Combination therapy for renal cell carcinoma: review of the clinical evidence

Author(s): David F McDermott, Keith T Flaherty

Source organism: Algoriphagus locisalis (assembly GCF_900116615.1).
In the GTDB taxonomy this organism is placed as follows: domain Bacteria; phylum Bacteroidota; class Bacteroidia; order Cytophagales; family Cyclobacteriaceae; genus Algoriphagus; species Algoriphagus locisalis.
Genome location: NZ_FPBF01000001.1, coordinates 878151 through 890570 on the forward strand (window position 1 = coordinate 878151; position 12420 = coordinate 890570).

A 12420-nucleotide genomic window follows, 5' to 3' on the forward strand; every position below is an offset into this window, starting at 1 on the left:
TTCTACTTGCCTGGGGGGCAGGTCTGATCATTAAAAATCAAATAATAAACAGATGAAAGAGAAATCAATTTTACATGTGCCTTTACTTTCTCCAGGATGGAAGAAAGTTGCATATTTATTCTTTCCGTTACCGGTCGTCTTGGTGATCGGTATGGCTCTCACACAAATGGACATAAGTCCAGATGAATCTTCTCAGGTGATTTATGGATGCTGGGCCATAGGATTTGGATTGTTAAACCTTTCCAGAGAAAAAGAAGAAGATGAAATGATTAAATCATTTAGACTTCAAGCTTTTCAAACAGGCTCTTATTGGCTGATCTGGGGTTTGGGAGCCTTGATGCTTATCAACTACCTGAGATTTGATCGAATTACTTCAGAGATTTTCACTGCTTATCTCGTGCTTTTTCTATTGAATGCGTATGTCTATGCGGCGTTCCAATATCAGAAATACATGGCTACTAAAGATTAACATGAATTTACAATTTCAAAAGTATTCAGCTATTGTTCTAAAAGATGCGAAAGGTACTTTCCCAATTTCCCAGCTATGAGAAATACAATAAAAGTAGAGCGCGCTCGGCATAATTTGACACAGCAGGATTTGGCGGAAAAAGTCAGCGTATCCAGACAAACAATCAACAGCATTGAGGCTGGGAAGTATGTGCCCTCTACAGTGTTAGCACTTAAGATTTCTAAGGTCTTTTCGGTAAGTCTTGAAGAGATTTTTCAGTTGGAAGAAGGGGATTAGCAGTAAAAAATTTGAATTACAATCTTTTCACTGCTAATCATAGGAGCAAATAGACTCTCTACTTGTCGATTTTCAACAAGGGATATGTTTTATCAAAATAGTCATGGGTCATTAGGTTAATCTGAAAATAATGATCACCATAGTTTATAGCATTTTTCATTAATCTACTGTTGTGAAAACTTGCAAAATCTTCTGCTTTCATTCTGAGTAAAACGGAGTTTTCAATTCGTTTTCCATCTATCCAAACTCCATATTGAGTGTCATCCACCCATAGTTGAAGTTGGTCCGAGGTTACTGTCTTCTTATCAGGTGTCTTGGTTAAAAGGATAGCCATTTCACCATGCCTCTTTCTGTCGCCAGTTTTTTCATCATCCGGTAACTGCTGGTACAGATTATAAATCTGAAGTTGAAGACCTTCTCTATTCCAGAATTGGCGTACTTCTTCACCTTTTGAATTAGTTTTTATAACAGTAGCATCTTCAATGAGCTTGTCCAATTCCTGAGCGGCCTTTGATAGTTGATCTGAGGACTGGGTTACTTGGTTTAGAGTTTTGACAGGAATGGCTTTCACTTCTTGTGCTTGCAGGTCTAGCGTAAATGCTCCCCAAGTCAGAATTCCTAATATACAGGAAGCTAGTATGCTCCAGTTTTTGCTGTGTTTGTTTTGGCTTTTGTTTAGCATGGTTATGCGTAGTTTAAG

The treatment of metastatic renal cell carcinoma has been revolutionized in recent years with the development of VEGF and mTOR targeted therapies. Individually, these agents have shown the ability to alter the natural history of this disease. While sequential single agent therapy appears to significantly prolong survival, patients still succumb to their disease eventually and further therapeutic advances are clearly needed. A detailed molecular understanding of the limits of the available therapies and the drivers of resistance to each is currently lacking. While those clinical investigations are undertaken, the field has turned its attention to the clinical evaluation of combination regimens containing individual drugs that have demonstrated efficacy in this disease. The largest number of such investigations has combined agents within the VEGF targeted class with mTOR inhibitors. However, there are reasons to believe that immunotherapy and chemotherapy combinations may also be relevant with this class of molecularly targeted agents. Although a number of recently completed clinical trials have provided insight into the limits of combination regimens built around VEGF targeted drugs, the results of several pending investigations will likely clarify the value of this approach.